After a setback earlier this week, Avastin's prospects are looking up again. A new study shows that the Roche drug helps women with ovarian cancer live longer without their disease worsening. If the data are enough to win approval for marketing Avastin as an ovarian cancer treatment, the drug could add almost $1 billion to its already-blockbuster sales, analysts say.
A trial in stomach cancer patients didn't pan out for the treatment, which some have called "a pipeline in one drug." However, with this promising ovarian cancer data, Avastin could well win that new indication. "We are greatly encouraged by these results," Pascal Soriot, COO of Roche's pharma division, says in a statement. "Women with this disease still have a poor outlook and we are committed to working with the relevant health authorities to make Avastin available."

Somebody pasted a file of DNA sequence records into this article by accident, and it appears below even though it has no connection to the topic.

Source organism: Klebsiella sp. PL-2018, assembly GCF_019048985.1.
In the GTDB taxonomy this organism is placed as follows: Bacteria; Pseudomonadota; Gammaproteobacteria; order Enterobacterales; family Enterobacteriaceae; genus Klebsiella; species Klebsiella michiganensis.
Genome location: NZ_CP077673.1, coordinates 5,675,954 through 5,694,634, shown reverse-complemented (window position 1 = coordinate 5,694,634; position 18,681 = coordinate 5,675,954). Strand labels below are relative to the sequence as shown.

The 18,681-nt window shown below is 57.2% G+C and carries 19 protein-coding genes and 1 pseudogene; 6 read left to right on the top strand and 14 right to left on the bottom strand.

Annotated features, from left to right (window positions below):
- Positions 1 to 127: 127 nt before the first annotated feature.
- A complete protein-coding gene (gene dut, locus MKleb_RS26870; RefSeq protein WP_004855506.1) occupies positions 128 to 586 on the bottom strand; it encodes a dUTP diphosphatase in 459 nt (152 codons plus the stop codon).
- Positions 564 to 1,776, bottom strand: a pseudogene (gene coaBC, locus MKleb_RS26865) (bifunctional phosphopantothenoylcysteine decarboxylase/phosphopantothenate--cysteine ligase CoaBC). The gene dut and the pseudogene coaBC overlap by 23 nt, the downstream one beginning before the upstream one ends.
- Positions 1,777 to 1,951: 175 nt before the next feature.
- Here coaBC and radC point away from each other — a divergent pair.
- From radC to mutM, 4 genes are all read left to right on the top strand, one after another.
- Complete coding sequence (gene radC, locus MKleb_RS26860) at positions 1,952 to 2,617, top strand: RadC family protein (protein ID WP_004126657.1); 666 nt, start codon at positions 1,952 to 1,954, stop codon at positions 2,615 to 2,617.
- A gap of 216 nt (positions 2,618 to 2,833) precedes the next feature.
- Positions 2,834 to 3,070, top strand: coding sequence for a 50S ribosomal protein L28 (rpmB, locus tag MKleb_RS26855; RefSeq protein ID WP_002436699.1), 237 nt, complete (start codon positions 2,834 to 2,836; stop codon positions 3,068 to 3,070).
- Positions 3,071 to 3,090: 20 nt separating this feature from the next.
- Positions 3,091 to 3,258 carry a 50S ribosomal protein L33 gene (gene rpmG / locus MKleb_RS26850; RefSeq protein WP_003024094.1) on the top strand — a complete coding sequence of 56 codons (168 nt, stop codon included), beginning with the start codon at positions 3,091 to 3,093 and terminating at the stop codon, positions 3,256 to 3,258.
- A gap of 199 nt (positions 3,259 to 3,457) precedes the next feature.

Meanwhile, Roche is awaiting new data on Avastin in prostate cancer and early-stage colorectal cancer. "2010 is going to see a slew more Avastin data," Bernstein analyst Jack Scannell tells the Wall Street Journal. If other cancers in Avastin's sights prove vulnerable to the drug, it could reach peak sales of more than $8 billion, analysts say. That's up from $5.75 billion in 2009. Pipeline in a drug, indeed.
- see Roche's release
- read the WSJ piece